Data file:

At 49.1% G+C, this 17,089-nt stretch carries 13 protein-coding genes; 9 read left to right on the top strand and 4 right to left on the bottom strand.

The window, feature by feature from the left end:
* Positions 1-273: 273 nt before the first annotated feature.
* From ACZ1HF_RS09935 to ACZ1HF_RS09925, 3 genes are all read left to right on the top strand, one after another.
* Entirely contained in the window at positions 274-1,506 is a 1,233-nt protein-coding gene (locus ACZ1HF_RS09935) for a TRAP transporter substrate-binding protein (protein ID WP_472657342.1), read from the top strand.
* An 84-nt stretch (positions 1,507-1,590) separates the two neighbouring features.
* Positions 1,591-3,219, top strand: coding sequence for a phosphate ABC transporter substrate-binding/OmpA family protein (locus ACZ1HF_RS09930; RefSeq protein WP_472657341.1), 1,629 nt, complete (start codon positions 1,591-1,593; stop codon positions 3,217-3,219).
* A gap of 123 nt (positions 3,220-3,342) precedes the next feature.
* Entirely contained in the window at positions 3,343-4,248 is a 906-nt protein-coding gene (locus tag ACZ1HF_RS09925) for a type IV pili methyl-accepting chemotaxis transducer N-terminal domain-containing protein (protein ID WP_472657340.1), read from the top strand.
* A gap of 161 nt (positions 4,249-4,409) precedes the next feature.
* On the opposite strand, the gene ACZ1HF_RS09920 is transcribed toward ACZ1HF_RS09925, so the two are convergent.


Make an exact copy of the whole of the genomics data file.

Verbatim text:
At 49.1% G+C, this 17,089-nt stretch carries 13 protein-coding genes; 9 read left to right on the top strand and 4 right to left on the bottom strand.

The window, feature by feature from the left end:
* Positions 1-273: 273 nt before the first annotated feature.
* From ACZ1HF_RS09935 to ACZ1HF_RS09925, 3 genes are all read left to right on the top strand, one after another.
* Entirely contained in the window at positions 274-1,506 is a 1,233-nt protein-coding gene (locus ACZ1HF_RS09935) for a TRAP transporter substrate-binding protein (protein ID WP_472657342.1), read from the top strand.
* An 84-nt stretch (positions 1,507-1,590) separates the two neighbouring features.
* Positions 1,591-3,219, top strand: coding sequence for a phosphate ABC transporter substrate-binding/OmpA family protein (locus ACZ1HF_RS09930; RefSeq protein WP_472657341.1), 1,629 nt, complete (start codon positions 1,591-1,593; stop codon positions 3,217-3,219).
* A gap of 123 nt (positions 3,220-3,342) precedes the next feature.
* Entirely contained in the window at positions 3,343-4,248 is a 906-nt protein-coding gene (locus tag ACZ1HF_RS09925) for a type IV pili methyl-accepting chemotaxis transducer N-terminal domain-containing protein (protein ID WP_472657340.1), read from the top strand.
* A gap of 161 nt (positions 4,249-4,409) precedes the next feature.
* On the opposite strand, the gene ACZ1HF_RS09920 is transcribed toward ACZ1HF_RS09925, so the two are convergent.